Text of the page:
We’ve been pointing out the deficit of fresh thinking on mobile money products (see my blog post after the GSM World Congress, and more recently Bill Mauer and Olga Morawczynski’s take on the subject and my colleague Sarah Rotman’s opinion as well). The topic came back to mind when Gartner released its annual hype cycle for emerging technologies, and tech investor guru Ron Conway made his list of tech megatrends – few if any of them seem useful to the majority of humanity that is low-income and living in a developing economy. Location-aware electronic paper might be cool in Palo Alto, but who is it going to help in the Amazon, Ahmedabad or Abidjan? That’s why we loved the strong nods to the potential of mobile phones at last week’s Clinton Global Initiative (including mobile money in Haiti) and Nokia World earlier this month.
To some extent, falling hardware prices and mobile data transfer costs make it inevitable that we will see suddenly cheap technology applied to old problems. But isn’t there more we could be doing? Since CGAP focuses on financial inclusion, I’ll restrict my musings to mobile money, but these might be applicable to mobile health, education and a variety of other fields.
I can see three avenues we ought to be looking down.
First, usability. Safaricom announced last week that they were finally integrating M-PESA with the phone book on customers’ handsets. Up to now, M-PESA users had to dial in the recipient’s phone number manually. Guess what one of their customers’ top three worries is: misdialing and accidentally sending money to the wrong person, perhaps losing a week’s worth of wages by getting one digit wrong. I’m positive Safaricom has needed a long time to negotiate access to the address book with handset manufacturers. But what other changes in the mobile money interface would make it easier to use and more trustworthy to customers? Maybe we ought to be talking directly to the handset makers.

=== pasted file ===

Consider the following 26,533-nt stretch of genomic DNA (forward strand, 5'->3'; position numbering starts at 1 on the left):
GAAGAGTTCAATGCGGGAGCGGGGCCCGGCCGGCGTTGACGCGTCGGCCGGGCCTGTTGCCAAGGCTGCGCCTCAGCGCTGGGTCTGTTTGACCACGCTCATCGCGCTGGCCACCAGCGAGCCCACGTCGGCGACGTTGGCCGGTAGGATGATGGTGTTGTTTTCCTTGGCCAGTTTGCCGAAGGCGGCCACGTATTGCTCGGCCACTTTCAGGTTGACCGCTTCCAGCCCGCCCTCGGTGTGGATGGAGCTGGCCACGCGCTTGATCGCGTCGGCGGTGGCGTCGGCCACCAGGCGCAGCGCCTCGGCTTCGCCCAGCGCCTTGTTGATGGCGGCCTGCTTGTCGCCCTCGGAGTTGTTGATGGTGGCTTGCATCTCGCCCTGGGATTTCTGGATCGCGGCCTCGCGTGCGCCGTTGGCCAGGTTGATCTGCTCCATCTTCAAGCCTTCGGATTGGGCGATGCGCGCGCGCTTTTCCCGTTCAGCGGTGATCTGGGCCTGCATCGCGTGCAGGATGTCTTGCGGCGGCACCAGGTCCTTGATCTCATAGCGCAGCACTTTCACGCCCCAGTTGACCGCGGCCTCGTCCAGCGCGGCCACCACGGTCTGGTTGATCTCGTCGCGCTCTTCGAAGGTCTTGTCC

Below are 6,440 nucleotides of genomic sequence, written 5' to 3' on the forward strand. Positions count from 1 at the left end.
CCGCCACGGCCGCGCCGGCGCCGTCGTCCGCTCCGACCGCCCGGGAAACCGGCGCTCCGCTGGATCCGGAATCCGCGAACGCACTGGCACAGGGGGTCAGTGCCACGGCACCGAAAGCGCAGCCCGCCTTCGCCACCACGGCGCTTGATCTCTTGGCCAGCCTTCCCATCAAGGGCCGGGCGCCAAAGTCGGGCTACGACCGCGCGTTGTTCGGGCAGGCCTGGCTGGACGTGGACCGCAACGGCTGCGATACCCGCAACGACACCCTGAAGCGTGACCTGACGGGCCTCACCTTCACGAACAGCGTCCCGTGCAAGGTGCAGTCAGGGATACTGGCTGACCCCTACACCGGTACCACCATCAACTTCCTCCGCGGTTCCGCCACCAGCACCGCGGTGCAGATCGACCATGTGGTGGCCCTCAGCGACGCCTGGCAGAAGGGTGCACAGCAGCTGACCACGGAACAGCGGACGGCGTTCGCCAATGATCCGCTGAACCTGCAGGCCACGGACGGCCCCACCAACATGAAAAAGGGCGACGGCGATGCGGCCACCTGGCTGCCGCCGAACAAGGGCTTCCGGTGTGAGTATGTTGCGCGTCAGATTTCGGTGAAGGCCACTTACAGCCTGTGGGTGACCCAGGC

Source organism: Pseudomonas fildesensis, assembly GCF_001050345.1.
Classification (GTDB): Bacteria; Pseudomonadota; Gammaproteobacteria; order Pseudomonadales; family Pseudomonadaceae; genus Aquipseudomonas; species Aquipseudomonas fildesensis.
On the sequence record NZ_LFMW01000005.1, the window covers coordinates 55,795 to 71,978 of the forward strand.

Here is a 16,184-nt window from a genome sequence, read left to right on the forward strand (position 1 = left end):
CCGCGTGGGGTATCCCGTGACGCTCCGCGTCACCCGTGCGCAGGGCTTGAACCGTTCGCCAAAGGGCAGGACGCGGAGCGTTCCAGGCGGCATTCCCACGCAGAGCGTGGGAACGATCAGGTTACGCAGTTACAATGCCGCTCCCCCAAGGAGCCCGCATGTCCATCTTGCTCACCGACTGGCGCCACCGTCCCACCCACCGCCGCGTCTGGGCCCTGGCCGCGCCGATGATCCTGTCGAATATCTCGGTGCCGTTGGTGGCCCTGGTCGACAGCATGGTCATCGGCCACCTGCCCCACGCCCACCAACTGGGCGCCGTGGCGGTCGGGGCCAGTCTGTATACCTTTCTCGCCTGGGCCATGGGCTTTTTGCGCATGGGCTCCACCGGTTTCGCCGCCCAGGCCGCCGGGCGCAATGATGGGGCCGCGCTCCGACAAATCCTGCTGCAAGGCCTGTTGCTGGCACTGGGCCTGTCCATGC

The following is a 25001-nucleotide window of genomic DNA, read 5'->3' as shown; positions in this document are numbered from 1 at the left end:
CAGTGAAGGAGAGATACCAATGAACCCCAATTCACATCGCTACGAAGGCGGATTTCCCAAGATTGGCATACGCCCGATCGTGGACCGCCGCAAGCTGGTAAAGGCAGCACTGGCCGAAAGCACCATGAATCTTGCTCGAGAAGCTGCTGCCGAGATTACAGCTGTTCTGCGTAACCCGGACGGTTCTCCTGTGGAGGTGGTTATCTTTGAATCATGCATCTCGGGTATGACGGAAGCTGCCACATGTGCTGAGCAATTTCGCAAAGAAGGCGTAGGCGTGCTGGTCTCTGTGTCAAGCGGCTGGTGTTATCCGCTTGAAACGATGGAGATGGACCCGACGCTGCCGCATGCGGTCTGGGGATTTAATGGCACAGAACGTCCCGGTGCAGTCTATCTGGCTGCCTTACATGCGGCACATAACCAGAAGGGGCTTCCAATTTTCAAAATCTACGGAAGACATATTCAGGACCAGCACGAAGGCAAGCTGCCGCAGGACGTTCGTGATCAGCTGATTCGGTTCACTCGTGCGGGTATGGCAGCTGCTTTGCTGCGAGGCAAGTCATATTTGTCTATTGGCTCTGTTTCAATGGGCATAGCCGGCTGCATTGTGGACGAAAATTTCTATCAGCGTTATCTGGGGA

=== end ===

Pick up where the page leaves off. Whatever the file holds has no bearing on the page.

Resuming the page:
Second, embeddedness. M-PESA succeeded in Kenya because it rode on the deep ties between family members separated between rural and urban areas, and the fact that money fueled those long-distance relationships. What other social bonds provide an entry point for mobile money? Back in March, I wondered about a Haj savings product paired with a Facebook-like function that would enable the user to let their friends and family know about their progress towards making the pilgrimage to Mecca.
Third, customization. Mobile money is mostly one size fits all. Here is your mobile wallet and P2P function – you figure out what you can use it for. What if providers turned this on its head, asked customers why they were using mobile money, and then tailored its features? Saving through your mobile to pay for school fees? Let us send you weekly reminders to help you remember to make a deposit. Would that be terribly expensive for the provider? It would probably only include the cost of a software hack and a weekly SMS to the client. But if it made mobile money stickier, leading to more usage, more transaction fee revenue…
You get the picture. So when do we start seeing mobile money becoming more user friendly, embedded and customized? I’ll be at UC Irvine’s Money, Technology and Financial Inclusion conference later this week and can’t wait to hear what insights are coming from the field.
- Mark Pickens